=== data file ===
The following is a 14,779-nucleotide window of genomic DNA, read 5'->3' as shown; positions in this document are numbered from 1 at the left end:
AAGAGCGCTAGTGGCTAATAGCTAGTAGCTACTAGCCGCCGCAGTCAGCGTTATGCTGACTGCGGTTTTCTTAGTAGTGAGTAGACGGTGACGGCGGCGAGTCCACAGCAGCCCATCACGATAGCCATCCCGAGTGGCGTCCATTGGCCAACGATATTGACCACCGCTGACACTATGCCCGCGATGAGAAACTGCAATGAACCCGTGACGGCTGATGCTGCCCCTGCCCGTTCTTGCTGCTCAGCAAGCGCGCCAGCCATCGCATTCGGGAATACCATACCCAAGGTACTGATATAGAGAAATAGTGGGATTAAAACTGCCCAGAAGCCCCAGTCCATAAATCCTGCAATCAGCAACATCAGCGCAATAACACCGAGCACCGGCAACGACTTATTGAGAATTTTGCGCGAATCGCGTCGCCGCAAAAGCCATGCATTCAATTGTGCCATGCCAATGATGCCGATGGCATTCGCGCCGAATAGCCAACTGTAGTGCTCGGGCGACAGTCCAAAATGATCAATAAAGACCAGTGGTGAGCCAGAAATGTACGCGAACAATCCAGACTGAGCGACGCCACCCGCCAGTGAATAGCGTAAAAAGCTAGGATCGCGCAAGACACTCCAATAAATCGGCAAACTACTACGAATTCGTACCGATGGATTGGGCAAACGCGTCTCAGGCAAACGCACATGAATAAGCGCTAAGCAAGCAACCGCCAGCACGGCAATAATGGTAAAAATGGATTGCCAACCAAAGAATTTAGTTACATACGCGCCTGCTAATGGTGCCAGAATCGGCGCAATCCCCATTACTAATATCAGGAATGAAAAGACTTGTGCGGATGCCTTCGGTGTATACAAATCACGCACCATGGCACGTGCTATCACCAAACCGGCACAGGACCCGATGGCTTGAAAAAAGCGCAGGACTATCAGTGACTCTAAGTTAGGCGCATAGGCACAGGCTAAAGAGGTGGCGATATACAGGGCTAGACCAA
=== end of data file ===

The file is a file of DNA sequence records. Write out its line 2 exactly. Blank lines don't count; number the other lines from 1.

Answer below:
AAGAGCGCTAGTGGCTAATAGCTAGTAGCTACTAGCCGCCGCAGTCAGCGTTATGCTGACTGCGGTTTTCTTAGTAGTGAGTAGACGGTGACGGCGGCGAGTCCACAGCAGCCCATCACGATAGCCATCCCGAGTGGCGTCCATTGGCCAACGATATTGACCACCGCTGACACTATGCCCGCGATGAGAAACTGCAATGAACCCGTGACGGCTGATGCTGCCCCTGCCCGTTCTTGCTGCTCAGCAAGCGCGCCAGCCATCGCATTCGGGAATACCATACCCAAGGTACTGATATAGAGAAATAGTGGGATTAAAACTGCCCAGAAGCCCCAGTCCATAAATCCTGCAATCAGCAACATCAGCGCAATAACACCGAGCACCGGCAACGACTTATTGAGAATTTTGCGCGAATCGCGTCGCCGCAAAAGCCATGCATTCAATTGTGCCATGCCAATGATGCCGATGGCATTCGCGCCGAATAGCCAACTGTAGTGCTCGGGCGACAGTCCAAAATGATCAATAAAGACCAGTGGTGAGCCAGAAATGTACGCGAACAATCCAGACTGAGCGACGCCACCCGCCAGTGAATAGCGTAAAAAGCTAGGATCGCGCAAGACACTCCAATAAATCGGCAAACTACTACGAATTCGTACCGATGGATTGGGCAAACGCGTCTCAGGCAAACGCACATGAATAAGCGCTAAGCAAGCAACCGCCAGCACGGCAATAATGGTAAAAATGGATTGCCAACCAAAGAATTTAGTTACATACGCGCCTGCTAATGGTGCCAGAATCGGCGCAATCCCCATTACTAATATCAGGAATGAAAAGACTTGTGCGGATGCCTTCGGTGTATACAAATCACGCACCATGGCACGTGCTATCACCAAACCGGCACAGGACCCGATGGCTTGAAAAAAGCGCAGGACTATCAGTGACTCTAAGTTAGGCGCATAGGCACAGGCTAAAGAGGTGGCGATATACAGGGCTAGACCAA